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Levee plan prompts call to 'come home'

White House announces $3.1B plan to bolster levee system



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New Orleans (Louisiana)
George W. Bush

WASHINGTON (CNN) -- In an effort to ensure the levee breaches that put much of New Orleans, Louisiana, underwater after Hurricane Katrina don't happen again, the Bush administration announced Thursday it will spend $3.1 billion to repair the system and make it "stronger than it ever has been."

The money will come in two phases, with the first $1.6 billion going toward repairing the breaches, correcting the design and construction flaws in the system and making the levees taller, said Chairman Don Powell, the federal coordinator of the Gulf Coast recovery effort.

That phase is slated for completion June 1, 2006, the first day of hurricane season. The levee system includes 350 miles of earthen levees and concrete flood walls in the city and surrounding areas.

The other $1.5 billion will fund the closing of three canals in the city and pay for a state-of-the-art pumping system, Powell said. The money also would be used to cover the levees with concrete and stone. (Watch Powell announce more money for New Orleans -- 2:54)

"It's important that people feel safe and move back into the area," he said. "The levee system is vital to that process. The levee system will be better and stronger than it ever has been in the history of New Orleans."

Mayor Ray Nagin, who attended the White House briefing, said he hoped Thursday's news about repairing the levees, which will be 17-feet high at some points, will help lure New Orleanians back to the Big Easy.

"I want to say to all New Orleanians, to all businesses, it's time for you to come home," Nagin said, referring to the tax incentives offered by the federal government to bring businesses back to the city. "We now have the commitment and the funding for hurricane protection at a level that we have never had before." (Watch Nagin tell residents to come home -- 2:08)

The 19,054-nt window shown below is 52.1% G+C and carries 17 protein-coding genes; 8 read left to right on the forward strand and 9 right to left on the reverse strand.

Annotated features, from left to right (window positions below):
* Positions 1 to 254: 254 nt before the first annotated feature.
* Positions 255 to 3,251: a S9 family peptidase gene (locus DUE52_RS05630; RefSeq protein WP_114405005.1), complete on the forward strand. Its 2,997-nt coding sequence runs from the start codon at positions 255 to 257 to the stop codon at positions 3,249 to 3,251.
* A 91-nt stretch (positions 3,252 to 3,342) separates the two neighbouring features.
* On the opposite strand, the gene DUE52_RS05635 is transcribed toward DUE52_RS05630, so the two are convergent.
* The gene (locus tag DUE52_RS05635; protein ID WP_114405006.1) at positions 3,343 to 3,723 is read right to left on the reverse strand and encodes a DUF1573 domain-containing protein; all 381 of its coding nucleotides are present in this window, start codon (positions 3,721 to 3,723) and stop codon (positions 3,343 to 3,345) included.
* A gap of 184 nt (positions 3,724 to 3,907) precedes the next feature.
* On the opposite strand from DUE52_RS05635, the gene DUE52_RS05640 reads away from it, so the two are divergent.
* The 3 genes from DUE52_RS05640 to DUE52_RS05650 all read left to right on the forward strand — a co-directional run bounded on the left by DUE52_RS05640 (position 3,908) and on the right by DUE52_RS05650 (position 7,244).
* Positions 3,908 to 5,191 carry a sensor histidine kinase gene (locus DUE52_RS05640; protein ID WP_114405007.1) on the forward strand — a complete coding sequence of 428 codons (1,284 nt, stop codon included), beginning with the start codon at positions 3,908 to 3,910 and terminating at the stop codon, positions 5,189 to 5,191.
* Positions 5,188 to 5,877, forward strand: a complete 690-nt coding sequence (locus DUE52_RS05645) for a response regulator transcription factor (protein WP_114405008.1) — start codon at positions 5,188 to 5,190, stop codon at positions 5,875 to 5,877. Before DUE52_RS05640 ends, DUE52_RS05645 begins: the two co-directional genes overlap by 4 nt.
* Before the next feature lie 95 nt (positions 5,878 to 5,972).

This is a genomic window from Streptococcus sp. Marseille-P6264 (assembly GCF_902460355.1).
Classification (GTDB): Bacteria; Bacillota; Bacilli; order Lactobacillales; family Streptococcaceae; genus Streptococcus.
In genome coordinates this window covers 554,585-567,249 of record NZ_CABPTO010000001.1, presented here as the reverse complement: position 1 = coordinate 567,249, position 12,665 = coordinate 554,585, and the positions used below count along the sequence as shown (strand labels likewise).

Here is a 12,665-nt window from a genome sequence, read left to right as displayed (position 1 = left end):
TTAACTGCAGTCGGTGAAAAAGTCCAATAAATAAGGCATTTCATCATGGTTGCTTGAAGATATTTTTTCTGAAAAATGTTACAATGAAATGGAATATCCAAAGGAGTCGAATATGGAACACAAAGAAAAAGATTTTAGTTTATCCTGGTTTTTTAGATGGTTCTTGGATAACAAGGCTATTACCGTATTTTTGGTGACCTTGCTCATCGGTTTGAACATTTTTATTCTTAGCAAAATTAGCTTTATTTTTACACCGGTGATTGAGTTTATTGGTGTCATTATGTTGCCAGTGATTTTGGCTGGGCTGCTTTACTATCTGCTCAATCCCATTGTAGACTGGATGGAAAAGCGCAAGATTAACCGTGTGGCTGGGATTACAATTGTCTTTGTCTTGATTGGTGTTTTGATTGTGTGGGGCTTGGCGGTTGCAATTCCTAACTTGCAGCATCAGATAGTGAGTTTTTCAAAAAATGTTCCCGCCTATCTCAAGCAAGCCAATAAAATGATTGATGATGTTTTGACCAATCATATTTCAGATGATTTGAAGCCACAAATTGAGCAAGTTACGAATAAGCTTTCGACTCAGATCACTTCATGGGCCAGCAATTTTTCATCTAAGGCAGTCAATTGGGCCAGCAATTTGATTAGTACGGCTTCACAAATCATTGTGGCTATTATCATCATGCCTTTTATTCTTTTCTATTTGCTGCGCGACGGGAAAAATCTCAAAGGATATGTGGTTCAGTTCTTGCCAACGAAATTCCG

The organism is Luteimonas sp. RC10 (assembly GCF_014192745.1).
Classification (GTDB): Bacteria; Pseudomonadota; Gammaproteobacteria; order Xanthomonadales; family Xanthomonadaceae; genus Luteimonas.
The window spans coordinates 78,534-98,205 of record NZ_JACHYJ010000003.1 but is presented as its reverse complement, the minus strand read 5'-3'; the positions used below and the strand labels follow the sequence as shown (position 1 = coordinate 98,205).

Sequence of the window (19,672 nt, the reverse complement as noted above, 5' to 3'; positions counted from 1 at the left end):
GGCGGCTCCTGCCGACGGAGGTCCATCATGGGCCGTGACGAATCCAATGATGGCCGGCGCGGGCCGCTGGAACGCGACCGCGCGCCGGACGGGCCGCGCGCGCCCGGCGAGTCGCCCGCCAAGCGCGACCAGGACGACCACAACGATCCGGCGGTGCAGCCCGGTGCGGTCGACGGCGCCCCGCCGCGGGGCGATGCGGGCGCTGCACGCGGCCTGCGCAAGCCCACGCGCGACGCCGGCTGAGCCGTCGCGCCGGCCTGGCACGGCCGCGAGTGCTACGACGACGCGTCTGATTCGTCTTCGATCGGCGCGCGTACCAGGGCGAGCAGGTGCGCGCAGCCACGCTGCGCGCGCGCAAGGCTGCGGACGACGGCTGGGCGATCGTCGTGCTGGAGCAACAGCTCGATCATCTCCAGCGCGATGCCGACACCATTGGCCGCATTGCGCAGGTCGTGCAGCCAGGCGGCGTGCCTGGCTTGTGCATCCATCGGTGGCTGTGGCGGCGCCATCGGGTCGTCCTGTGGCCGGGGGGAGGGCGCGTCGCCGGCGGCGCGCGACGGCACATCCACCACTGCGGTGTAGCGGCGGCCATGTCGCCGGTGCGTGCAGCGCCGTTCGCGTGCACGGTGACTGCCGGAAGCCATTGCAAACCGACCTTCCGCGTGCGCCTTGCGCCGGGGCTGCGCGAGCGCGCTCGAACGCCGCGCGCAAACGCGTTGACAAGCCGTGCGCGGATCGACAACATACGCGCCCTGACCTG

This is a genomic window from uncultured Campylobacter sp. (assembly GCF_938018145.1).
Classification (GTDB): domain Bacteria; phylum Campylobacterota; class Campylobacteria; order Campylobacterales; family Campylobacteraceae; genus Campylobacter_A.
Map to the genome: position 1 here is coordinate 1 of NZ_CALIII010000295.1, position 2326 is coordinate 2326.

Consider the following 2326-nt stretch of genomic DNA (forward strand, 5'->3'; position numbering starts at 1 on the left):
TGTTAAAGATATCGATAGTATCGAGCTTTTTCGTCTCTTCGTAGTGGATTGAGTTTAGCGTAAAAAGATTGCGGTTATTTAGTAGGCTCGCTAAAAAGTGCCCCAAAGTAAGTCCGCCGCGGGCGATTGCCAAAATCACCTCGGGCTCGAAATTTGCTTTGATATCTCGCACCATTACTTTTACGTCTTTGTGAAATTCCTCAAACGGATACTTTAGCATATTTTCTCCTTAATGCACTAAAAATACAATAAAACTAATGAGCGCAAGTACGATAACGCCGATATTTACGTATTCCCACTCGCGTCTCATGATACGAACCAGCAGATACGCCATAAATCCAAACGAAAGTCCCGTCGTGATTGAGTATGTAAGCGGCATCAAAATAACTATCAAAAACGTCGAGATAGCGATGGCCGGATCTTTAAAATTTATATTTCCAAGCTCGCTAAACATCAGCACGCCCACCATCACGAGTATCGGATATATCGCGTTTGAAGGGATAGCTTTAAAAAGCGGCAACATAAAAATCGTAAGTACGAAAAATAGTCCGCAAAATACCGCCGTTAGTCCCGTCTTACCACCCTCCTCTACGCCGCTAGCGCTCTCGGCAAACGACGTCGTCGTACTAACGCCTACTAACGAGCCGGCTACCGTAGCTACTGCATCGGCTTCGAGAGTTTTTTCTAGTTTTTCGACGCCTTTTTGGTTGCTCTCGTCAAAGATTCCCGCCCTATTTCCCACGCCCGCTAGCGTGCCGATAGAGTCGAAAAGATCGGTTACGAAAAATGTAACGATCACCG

Nagin also thanked President Bush and Homeland Security Secretary Michael Chertoff, whose department includes the Federal Emergency Management Agency, for their efforts. The federal aid package includes "the holy trinity of recovery: levees, housing and incentives," Nagin said.

It was a change of tune for the mayor who, in the aftermath of Katrina, lambasted the federal government and FEMA for their slow response after the flooding.

Powell declined to directly answer the question of whether New Orleans' levees, once repaired, would withstand a Category 5 hurricane, one with winds of more than 155 mph.

But if another Katrina struck, he said, "we would not see the catastrophic results we saw." The new levees may permit some "manageable" flooding, but nothing to the extent of Katrina, he said.

Powell said that when he asked the engineers if it would be safe for his four grandchildren to move to New Orleans, they responded with a quick "yes, yes, yes."

Katrina was briefly a Category 5 storm before coming ashore along the Louisiana-Mississippi border August 29 as a Category 4, with winds stronger than 140 mph. More than 1,300 people died in the storm and subsequent flooding.

The storm, which Louisiana Gov. Kathleen Blanco has said destroyed more than 200,000 homes and nearly 20,000 businesses in her state, is considered the costliest in U.S. history.

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